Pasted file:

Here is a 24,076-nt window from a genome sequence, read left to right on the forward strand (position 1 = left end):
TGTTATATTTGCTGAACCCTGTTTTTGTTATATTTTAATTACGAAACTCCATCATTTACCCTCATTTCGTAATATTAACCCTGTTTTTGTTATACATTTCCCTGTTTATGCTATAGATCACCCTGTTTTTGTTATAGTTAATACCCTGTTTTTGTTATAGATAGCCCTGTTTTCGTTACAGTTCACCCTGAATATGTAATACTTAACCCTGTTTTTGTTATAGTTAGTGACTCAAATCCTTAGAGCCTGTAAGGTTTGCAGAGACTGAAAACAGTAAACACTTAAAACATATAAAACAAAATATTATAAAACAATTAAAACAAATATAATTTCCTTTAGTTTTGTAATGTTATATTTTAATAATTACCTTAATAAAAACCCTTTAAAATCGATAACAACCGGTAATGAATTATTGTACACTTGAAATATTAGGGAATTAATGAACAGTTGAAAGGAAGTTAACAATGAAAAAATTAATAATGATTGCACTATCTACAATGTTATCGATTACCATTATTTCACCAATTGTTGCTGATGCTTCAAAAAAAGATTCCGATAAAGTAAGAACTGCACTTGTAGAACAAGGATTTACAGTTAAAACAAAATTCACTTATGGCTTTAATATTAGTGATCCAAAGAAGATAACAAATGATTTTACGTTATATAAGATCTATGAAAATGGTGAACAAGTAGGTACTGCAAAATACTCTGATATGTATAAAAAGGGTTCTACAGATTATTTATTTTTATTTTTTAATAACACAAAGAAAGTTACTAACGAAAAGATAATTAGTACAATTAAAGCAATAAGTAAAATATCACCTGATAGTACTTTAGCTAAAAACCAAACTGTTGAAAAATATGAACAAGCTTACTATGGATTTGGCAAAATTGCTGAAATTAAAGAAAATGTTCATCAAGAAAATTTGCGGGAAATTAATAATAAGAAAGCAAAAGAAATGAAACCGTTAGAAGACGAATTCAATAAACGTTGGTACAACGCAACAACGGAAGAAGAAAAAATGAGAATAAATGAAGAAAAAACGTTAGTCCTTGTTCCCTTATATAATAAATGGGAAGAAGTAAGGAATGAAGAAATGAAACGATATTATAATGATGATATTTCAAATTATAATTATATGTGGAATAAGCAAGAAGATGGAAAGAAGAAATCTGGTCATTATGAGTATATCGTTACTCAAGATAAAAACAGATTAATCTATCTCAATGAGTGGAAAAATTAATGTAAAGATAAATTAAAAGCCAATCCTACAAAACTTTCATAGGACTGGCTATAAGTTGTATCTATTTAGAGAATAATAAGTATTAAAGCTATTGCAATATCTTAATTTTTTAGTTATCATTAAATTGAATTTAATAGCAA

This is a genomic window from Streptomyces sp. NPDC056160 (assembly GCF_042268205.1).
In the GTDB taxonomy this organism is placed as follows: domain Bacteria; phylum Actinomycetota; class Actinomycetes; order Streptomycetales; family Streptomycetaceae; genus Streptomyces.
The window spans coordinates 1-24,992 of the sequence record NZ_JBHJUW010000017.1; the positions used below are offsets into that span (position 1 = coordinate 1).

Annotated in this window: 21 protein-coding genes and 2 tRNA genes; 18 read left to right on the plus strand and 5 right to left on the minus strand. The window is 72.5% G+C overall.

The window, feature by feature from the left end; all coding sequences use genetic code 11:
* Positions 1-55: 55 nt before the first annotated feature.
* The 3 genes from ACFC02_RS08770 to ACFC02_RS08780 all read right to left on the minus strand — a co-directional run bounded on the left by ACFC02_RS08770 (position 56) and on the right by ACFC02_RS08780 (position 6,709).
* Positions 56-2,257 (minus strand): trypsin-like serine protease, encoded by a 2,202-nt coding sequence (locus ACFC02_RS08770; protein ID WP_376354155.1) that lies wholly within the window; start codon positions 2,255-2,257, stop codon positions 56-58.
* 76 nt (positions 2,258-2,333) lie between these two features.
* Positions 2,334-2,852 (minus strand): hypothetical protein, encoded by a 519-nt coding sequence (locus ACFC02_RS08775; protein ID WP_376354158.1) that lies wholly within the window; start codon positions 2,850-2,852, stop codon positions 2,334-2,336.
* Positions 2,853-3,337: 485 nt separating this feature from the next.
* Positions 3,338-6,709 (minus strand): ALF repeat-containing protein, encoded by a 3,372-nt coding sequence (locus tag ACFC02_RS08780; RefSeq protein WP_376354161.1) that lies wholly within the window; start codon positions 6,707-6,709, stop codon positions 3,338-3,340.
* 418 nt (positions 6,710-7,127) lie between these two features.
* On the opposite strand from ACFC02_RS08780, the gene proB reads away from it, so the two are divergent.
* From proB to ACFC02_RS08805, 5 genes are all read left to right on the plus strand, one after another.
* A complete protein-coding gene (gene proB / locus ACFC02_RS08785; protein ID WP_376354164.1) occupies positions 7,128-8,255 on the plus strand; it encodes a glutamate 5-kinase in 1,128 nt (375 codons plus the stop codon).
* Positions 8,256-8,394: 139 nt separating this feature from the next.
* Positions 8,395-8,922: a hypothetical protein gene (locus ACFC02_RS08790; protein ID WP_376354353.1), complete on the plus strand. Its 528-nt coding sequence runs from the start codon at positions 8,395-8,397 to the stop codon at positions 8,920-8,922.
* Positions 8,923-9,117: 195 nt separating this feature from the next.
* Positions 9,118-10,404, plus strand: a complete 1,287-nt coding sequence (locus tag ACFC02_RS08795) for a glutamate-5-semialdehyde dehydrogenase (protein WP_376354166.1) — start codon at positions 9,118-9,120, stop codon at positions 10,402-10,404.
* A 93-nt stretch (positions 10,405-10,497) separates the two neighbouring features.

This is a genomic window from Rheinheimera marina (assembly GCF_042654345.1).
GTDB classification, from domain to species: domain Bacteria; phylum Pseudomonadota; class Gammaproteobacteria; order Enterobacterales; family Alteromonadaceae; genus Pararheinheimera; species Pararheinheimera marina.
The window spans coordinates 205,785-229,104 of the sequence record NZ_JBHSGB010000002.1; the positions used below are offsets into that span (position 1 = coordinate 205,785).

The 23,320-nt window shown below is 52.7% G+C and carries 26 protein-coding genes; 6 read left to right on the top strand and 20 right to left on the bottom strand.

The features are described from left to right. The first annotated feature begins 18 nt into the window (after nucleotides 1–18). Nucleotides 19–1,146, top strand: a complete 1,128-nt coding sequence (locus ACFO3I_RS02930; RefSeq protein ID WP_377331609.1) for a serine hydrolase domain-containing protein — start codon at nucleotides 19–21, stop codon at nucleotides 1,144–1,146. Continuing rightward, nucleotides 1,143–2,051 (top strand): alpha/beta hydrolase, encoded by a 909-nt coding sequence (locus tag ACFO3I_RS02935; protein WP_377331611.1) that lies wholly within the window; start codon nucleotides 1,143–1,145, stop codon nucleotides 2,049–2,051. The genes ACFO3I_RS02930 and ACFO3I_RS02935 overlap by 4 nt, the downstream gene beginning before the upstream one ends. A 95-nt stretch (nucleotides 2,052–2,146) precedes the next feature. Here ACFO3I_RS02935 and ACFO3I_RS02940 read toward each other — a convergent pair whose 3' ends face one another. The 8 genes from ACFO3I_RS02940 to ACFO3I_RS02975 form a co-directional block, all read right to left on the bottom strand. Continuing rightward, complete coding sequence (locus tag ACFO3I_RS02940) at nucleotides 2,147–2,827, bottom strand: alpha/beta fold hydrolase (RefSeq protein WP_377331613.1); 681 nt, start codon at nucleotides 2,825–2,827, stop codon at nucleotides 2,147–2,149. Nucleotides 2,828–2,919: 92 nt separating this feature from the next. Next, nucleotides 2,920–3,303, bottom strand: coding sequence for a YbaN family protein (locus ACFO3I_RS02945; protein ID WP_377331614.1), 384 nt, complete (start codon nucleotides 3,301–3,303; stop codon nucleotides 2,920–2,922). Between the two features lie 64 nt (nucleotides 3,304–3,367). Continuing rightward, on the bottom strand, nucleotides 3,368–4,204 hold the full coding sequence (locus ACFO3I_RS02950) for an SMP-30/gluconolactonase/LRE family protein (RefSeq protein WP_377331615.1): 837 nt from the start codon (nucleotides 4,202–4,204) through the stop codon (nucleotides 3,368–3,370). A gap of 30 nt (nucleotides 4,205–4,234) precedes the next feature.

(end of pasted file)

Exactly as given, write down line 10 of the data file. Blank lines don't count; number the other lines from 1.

* Positions 56-2,257 (minus strand): trypsin-like serine protease, encoded by a 2,202-nt coding sequence (locus ACFC02_RS08770; protein ID WP_376354155.1) that lies wholly within the window; start codon positions 2,255-2,257, stop codon positions 56-58.